Sberbank to claim compensation over its first acquisition in the west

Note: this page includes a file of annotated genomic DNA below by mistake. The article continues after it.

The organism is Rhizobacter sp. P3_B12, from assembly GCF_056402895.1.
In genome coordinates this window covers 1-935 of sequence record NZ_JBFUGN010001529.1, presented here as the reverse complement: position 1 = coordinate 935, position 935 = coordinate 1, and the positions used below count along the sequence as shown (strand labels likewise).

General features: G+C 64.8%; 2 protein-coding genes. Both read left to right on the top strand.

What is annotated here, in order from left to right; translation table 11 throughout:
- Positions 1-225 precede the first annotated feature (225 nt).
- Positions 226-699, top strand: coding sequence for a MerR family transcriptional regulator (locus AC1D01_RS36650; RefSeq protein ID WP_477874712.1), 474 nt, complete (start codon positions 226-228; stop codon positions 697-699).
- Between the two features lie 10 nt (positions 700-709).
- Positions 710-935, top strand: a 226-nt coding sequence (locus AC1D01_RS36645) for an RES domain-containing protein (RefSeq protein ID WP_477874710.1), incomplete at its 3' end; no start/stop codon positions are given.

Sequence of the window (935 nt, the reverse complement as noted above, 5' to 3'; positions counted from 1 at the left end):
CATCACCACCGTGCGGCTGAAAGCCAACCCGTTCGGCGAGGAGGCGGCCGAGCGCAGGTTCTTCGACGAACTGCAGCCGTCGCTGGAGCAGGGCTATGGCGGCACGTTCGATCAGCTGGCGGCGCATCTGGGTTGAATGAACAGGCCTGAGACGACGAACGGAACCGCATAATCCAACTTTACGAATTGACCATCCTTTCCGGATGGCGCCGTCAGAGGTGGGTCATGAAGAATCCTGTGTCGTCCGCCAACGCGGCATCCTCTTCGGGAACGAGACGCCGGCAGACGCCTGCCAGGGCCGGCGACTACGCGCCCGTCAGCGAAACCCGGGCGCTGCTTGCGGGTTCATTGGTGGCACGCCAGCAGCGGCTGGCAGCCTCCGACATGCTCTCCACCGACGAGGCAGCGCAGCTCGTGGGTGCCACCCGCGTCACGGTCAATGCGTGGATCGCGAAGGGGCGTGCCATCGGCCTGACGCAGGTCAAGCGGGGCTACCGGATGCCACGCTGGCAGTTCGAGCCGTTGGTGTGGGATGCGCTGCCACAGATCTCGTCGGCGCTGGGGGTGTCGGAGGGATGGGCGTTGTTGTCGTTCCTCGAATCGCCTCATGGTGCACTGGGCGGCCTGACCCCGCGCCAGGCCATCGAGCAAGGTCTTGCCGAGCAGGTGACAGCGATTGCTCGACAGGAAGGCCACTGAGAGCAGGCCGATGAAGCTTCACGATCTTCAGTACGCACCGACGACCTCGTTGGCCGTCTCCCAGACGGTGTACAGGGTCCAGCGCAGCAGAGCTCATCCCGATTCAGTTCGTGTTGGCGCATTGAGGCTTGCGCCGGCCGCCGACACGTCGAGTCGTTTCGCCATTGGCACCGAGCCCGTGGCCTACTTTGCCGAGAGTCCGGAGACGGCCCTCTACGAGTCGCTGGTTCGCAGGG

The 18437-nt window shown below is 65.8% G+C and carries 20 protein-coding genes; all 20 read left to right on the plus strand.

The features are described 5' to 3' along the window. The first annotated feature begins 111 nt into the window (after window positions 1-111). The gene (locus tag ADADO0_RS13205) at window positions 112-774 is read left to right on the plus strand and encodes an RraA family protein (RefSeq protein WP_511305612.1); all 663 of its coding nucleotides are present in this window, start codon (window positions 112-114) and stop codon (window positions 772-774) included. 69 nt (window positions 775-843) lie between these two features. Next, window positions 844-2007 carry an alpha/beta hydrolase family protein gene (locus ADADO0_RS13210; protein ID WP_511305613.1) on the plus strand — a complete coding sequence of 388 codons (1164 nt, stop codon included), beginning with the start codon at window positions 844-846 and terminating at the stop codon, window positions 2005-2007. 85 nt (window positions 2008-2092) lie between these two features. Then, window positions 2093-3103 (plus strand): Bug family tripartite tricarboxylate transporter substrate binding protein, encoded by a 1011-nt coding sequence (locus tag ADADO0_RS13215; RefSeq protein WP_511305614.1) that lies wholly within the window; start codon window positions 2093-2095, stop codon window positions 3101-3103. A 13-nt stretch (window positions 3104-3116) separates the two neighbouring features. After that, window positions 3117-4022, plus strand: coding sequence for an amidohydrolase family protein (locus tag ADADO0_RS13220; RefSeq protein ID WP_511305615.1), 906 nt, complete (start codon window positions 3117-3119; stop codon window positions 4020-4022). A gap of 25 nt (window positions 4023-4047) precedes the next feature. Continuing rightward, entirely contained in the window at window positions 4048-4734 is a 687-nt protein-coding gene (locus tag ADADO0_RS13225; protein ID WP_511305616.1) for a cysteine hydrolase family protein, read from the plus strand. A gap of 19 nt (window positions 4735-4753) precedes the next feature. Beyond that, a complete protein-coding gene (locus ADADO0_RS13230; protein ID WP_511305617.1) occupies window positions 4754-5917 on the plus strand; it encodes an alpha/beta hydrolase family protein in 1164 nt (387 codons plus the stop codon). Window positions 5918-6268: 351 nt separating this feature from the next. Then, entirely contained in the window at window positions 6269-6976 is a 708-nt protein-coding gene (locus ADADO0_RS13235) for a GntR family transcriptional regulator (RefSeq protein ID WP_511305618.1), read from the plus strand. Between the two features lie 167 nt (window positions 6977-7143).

It may seek redress against Volksbank, as well as the Austrian auditors over the €500mn deal completed a year ago, according to Sberbank chief German Gref talking to the Financial Times (FT).“We do have certain issues with the asset quality of what we bought from Volksbank, compared with what was originally declared,” Sberbank CEO German Gref told FT. “We anticipate having to have serious conversations with the auditors as well as with the bank.”In 2011 the deal was signed between Sberbank of Russia and the shareholders of Volksbank International AG (VBI) – Österreichische Volksbanken-AG (“VBAG”), BPCE S.A. (“BPCE”), DZ BANK AG (“DZ BANK”) and WGZ BANK AG (“WGZ BANK”).VBI – which has since been rebranded Sberbank Europe –is expected to produce a €200mn loss for 2012, according to Gref. Problems at VBI Group that weren’t evident at the close of the deal, is one of the key reasons. On top of that, the necessary reserves are not on the Austrian bank’s balance sheet, as Vedomosti daily refers to the source close to Sberbank. Some rumours say VBI lacks around €80mn, while Sberbank has already spent €1bn to support it.The acquisition of VBI marked the first deal for Russia’s oldest and most respected lender beyond the CIS, with Sberbank seeing the deal as an initial step on its way to global markets. However, moving to western Europe would take “several years,” as Sberbank needs time to finish incorporating the acquired assets as well as waiting for attractive opportunities to emerge somewhere in struggling Europe.“For the next two years at least, we don’t envisage any significant commercial opportunities,” Gref said. “Once growth [in Western Europe] returns, we should be ready to grow too. The platform needs to be mended and then turned into a growth engine.”Sberbank is likely to succeed in getting compensation, according to Ekaterina Kondrashova, an analyst at Investcafe. Despite the sky high profits Sberbank has been making recently it still needs more to develop domestically, the Investcafe analyst concluded.